Thursday, September 21, 2006

Possess yourself with an amorous humour, Phillis!

There's lots of effort being made at approaching the erotics of early modern culture, with literary texts being picked over, and the small corpus of Elizabethan pornography given much attention. I am as amused as anyone by Nashe's 'Choice of Valentines' - who could fail to respond to a poem which starts by invoking, pricelessly, 'the merry month of February'?

But the culture was one that generally hid it all well. If we don't look for it in music, we are not looking in the right place. This is John Ward, in 1613, a madrigal setting of a quatrain. 'Phillis' is always a dubious character, and 'frankly' is a code word for 'the opposite of chaste':

Phyllis the bright, when frankly she desired
Thyrsis her sweet heart to have expired,
'Sweet', thus fell she a-crying,
'Die for I am a-dying.'

'That strain again! It had a dying fall!' ~ Phillis asks Thyrsis to join her in her approaching climax, and Ward's madrigal shudders sweetly at its close. I have posted, outside 'Blogger', the Consort of Musicke's 1981 performance, for purposes of comment etc (I cannot see that this music is still available anyway).

Here goes Phillis again, surrendering to pleasure after a bit of persuasion:

Phillis, I fain would die now,
I fain would die now.
O to die what should move thee?
For that you do not love me.
I love thee, but plain to make it,
Ask what thou wilt and take it.
O sweet, then this I crave thee,
Since you to love will have me,
Give me in my tormenting,
One kiss for my contenting.
This unawares doth daunt me,
Else what thou wilt I grant thee.
Ah, Phillis, well I see then,
My death thy joy will be then.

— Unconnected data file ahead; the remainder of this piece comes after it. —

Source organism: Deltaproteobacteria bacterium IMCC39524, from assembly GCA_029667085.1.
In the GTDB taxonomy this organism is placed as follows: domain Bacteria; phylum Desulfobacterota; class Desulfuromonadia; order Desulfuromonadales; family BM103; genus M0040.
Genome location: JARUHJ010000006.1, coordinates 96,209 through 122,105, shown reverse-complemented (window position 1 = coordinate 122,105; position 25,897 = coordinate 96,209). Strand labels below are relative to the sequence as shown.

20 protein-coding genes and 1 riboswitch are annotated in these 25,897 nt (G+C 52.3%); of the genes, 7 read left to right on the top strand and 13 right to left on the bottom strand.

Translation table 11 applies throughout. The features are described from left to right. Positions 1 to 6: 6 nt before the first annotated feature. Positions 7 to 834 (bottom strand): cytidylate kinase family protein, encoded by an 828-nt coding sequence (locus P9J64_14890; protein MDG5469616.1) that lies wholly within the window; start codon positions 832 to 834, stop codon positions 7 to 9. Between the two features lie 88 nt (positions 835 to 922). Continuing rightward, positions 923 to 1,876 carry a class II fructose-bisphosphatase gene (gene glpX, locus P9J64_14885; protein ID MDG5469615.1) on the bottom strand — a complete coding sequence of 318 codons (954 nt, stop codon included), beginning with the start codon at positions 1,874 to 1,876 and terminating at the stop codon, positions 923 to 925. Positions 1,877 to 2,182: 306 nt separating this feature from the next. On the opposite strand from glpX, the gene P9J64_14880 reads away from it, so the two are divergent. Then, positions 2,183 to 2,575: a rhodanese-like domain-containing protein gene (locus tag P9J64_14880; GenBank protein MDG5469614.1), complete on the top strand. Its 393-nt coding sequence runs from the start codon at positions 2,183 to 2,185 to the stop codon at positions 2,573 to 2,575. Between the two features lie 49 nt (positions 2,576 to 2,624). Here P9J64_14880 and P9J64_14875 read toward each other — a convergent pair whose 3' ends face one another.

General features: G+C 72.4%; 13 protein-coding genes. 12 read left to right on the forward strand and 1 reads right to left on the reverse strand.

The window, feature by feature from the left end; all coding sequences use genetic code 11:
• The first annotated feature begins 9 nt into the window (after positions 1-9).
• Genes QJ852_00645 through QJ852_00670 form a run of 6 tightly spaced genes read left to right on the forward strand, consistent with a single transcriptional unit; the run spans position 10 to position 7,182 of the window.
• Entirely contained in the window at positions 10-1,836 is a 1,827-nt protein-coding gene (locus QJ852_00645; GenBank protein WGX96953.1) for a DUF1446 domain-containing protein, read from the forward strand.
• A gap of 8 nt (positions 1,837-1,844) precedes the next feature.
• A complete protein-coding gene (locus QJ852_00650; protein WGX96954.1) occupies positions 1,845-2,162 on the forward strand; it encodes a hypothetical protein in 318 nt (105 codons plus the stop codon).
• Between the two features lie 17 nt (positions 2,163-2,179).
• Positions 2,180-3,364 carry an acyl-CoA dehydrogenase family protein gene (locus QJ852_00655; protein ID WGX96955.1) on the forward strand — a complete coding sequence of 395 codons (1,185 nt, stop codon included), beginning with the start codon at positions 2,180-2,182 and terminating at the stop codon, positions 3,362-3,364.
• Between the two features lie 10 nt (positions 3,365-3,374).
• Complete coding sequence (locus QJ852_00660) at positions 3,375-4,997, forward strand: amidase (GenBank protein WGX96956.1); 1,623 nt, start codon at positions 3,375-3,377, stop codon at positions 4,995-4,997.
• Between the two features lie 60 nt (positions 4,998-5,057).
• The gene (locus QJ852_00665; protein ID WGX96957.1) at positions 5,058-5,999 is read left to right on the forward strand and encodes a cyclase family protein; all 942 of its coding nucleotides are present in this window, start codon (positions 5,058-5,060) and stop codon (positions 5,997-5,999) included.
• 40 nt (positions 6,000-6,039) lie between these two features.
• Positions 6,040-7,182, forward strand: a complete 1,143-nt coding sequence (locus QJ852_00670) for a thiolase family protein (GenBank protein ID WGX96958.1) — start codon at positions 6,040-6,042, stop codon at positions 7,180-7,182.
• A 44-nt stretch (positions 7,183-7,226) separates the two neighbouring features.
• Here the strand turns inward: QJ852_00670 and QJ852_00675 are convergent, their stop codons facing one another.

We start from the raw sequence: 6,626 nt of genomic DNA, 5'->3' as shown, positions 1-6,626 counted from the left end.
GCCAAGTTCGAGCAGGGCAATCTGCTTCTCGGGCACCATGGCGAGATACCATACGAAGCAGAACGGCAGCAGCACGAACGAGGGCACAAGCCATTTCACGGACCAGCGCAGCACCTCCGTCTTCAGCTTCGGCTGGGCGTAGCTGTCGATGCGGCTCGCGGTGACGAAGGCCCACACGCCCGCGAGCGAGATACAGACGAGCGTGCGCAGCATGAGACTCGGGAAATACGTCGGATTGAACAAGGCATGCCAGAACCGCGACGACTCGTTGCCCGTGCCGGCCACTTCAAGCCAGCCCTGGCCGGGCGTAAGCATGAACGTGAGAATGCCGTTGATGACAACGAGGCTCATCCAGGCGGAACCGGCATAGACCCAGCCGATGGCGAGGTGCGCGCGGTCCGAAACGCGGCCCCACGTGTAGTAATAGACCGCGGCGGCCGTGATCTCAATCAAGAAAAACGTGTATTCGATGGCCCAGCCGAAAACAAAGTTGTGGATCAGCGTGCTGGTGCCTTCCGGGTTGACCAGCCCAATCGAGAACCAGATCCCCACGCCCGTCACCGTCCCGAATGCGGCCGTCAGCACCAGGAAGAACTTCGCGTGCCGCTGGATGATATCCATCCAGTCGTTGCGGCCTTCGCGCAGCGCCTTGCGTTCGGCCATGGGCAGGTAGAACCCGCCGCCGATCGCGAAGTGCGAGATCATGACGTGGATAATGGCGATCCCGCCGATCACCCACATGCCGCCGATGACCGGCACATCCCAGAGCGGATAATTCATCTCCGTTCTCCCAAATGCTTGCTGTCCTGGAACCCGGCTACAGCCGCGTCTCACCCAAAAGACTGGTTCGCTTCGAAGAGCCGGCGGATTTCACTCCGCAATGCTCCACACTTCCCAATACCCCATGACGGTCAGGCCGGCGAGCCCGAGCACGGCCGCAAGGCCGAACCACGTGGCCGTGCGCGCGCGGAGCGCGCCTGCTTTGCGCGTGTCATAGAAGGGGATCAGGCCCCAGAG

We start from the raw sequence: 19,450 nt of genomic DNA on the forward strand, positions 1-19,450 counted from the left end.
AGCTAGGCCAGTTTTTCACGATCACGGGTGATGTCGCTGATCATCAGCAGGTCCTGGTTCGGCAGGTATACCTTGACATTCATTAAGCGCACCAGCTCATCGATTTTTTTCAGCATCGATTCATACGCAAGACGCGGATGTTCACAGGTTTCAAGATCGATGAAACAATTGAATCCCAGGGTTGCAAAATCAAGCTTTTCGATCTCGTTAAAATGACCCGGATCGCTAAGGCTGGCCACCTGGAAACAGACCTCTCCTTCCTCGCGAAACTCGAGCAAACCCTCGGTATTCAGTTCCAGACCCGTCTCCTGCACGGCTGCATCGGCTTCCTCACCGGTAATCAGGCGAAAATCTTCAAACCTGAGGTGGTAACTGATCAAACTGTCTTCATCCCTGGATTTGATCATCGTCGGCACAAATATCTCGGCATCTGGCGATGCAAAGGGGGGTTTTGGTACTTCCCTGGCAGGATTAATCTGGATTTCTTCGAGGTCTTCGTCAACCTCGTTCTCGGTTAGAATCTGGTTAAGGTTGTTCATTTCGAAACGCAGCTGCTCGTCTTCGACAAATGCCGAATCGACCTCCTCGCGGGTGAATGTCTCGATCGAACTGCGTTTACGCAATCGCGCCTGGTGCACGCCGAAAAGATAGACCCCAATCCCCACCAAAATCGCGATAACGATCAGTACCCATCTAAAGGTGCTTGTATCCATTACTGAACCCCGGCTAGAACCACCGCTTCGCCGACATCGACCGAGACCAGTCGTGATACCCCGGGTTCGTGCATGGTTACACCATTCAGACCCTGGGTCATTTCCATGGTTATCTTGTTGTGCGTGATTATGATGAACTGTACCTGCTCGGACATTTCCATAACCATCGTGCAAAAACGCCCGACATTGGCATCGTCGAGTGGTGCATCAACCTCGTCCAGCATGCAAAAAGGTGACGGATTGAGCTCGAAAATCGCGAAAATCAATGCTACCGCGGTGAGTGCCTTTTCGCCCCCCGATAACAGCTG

O, no, no, no, I request thee
To tarry but some fitter time and leisure.
Alas, death will arrest me,
You know, before I shall possess this treasure.
No, no, no, dear
No, no, no, no, dear
No, no, no, no, dear, do not languish,
Temper this sadness,
For time and love with gladness,
Once ere long will provide for this our anguish.

Once again, a link to where I have posted a 1983 performance by the Consort of Musicke, and once again, for purposes of comment, and music that does not seem to be available commercially any more:

What Thomas Morley audaciously did here was score for three women to sing 'She' (aka 'Phyllis'), four men as unnamed 'He'. Amateur performance of this song must have been as intimate as a session of 'dauncing signifying matrimony', especially in that responsive interlacing of the voices on 'no, no, no, no, dear'.

Morley himself (well he would, wouldn't he?) represents being able to take your part more or less impromptu as a necessary social grace. Morley's A plaine and easie introduction to practicall musicke, 1597, is dialogue form, and it opens with one of the dialogists scurrying off to put right his own ignorance after experiencing social disgrace:
"But supper being ended, and Musick books, according to the custom, being brought to the table, the mistress of the house presented me with a part, earnestly requesting me to sing. But when after many excuses, I protested unfainedly that I could not, every one began to wonder. Yea, some whispered to others, demanding how I was brought up: so that upon shame of mine ignorance I go now to seek out mine old friend master Gnorimus, to make myself his scholar..."

When you consider just how amorous this otherwise sexually restrained culture seemed prepared to allow its private music to be, you can see the social advantages in being able to perform. Yet, speaking officially, Morley toes the moral line. This is what he says about naughty music (like some madrigals): first he lays the blame on the poets who have written the words, but then insists that once it comes to the musical setting, you have to write as expressively as possible:

"This kind of musicke were not so much disallowable if the Poets who compose the ditties would abstain from some obscenities, which all honest ears abhor ... If therefore you will compose in this kind you must possess your self with an amorous humor (for in no composition shall you prove admirable except you put on, and possess your self wholly with that vein wherein you compose) so that you must in your musicke be wavering like the wind, sometime wanton, sometime drooping, sometime grave and staid, otherwhile effeminate..."

And so he is free to score something as erotically descriptive as he can make it be.

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